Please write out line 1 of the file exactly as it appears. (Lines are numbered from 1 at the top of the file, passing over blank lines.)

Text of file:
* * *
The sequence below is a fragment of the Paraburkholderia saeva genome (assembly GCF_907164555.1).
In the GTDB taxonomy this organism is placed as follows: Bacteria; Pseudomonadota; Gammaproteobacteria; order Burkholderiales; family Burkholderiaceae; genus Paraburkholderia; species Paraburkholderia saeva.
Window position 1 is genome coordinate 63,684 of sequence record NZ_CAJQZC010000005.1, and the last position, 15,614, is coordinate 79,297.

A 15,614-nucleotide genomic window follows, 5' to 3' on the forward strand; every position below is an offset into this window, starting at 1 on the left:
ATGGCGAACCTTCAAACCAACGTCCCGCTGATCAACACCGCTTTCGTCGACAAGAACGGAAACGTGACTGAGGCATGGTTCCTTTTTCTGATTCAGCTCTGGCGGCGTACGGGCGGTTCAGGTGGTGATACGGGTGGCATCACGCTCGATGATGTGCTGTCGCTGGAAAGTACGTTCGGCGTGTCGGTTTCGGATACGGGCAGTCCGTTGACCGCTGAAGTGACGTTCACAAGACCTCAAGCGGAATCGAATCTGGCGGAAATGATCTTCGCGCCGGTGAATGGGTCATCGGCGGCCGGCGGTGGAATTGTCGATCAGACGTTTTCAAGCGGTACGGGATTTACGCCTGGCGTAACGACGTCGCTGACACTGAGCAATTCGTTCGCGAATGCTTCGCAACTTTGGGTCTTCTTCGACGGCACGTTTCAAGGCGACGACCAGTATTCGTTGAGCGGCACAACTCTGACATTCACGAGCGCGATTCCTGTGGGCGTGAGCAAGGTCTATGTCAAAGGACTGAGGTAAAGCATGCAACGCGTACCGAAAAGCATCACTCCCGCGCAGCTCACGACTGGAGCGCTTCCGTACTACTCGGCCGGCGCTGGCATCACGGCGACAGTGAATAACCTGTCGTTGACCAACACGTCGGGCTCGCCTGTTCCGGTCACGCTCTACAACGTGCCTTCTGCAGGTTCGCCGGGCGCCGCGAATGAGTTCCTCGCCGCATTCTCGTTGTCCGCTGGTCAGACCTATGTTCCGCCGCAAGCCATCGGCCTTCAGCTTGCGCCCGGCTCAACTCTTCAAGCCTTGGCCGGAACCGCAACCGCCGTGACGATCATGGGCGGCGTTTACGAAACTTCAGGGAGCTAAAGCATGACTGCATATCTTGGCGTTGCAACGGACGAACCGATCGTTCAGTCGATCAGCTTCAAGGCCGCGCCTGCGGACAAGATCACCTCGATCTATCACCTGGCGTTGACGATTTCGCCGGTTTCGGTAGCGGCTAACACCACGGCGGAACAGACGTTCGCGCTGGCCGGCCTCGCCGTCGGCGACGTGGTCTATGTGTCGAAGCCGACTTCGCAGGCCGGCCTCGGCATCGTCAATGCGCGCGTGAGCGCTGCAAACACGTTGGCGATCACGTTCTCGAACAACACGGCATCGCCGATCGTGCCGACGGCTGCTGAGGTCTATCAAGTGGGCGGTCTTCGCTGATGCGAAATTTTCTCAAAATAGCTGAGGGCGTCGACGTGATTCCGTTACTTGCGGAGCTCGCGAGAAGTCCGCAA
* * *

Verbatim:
The sequence below is a fragment of the Paraburkholderia saeva genome (assembly GCF_907164555.1).